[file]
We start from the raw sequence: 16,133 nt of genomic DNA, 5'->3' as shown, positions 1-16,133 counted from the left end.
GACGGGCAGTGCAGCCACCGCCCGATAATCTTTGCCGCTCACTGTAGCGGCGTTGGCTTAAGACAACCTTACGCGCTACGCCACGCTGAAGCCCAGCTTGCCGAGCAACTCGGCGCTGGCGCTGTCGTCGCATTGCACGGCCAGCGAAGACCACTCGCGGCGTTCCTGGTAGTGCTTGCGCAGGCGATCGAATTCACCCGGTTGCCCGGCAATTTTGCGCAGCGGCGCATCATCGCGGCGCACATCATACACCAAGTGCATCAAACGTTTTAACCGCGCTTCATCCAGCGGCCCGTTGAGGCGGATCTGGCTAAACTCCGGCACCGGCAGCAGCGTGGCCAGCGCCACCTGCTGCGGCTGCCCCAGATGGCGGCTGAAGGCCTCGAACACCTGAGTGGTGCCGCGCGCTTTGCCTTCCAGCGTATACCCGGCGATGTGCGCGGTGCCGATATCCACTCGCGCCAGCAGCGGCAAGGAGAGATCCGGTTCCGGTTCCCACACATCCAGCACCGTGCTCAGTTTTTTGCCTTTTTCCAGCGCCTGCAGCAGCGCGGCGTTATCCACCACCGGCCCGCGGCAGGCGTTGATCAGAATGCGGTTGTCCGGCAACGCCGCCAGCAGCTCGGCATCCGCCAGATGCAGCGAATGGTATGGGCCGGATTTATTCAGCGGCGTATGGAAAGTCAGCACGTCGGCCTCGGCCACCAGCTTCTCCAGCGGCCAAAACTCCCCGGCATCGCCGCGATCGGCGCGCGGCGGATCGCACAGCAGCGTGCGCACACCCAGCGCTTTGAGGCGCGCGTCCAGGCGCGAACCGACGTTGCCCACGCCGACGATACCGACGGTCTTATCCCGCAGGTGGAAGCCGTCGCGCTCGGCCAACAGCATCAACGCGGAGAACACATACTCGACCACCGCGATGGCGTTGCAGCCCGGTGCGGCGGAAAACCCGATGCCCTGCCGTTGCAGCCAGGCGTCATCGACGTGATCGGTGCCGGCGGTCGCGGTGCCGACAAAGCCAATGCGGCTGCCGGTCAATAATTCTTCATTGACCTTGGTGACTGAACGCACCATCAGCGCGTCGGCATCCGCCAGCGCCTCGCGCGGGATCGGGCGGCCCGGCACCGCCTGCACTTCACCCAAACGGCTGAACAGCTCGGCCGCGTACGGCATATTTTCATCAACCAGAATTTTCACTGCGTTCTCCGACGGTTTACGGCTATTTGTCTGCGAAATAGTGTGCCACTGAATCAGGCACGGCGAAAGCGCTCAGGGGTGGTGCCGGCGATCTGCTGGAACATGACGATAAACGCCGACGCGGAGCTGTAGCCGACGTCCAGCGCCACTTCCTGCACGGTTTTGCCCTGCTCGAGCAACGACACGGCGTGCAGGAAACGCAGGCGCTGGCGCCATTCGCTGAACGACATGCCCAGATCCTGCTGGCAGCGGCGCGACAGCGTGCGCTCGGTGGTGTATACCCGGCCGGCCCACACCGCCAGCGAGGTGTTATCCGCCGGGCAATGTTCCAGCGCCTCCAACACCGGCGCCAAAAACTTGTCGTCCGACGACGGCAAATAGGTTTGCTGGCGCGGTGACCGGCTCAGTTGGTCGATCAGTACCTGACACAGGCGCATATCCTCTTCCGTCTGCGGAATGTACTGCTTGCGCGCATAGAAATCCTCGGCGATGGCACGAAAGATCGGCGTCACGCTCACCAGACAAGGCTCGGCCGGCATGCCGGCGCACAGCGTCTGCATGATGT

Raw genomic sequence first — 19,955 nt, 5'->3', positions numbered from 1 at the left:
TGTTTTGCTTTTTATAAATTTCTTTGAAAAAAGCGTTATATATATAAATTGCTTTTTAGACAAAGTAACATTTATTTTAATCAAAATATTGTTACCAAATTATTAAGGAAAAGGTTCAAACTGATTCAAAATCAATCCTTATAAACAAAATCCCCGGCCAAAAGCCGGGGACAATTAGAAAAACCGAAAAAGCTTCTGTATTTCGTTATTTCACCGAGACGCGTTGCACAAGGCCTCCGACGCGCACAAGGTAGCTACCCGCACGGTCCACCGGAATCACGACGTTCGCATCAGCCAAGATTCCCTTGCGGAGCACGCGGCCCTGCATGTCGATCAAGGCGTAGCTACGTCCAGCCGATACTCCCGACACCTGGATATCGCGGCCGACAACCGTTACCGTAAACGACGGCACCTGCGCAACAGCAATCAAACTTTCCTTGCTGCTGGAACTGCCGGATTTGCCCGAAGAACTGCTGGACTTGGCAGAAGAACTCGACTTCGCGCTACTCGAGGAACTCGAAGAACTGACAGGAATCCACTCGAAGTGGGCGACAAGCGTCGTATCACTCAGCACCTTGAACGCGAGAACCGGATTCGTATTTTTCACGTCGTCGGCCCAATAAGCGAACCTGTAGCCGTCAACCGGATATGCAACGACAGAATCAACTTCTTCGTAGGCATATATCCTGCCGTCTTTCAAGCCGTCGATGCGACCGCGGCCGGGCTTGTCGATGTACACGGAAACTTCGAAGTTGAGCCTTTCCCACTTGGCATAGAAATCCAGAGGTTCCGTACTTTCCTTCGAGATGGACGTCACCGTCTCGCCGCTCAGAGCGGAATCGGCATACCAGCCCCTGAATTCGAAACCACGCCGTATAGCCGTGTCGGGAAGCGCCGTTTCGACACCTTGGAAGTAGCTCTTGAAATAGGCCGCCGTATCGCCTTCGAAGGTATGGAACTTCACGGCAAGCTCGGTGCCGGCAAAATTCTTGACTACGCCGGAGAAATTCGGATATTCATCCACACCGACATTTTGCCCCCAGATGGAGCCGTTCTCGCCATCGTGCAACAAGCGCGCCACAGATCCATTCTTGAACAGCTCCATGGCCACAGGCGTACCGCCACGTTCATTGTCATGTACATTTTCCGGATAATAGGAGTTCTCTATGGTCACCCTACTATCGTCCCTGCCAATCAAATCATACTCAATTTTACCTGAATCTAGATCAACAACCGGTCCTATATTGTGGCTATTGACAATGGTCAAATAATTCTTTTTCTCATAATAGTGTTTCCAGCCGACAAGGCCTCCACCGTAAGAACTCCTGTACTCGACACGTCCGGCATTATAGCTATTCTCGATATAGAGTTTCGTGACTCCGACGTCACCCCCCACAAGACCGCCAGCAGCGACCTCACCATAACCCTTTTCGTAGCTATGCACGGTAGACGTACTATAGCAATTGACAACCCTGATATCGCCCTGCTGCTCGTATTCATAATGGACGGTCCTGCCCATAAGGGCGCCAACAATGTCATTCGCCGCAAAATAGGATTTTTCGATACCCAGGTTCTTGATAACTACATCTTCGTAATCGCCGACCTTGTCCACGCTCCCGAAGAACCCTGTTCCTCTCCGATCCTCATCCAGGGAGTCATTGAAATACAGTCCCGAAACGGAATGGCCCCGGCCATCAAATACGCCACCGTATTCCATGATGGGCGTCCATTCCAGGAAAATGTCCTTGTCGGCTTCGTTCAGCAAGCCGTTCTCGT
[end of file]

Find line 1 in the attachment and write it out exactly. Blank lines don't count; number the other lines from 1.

We start from the raw sequence: 16,133 nt of genomic DNA, 5'->3' as shown, positions 1-16,133 counted from the left end.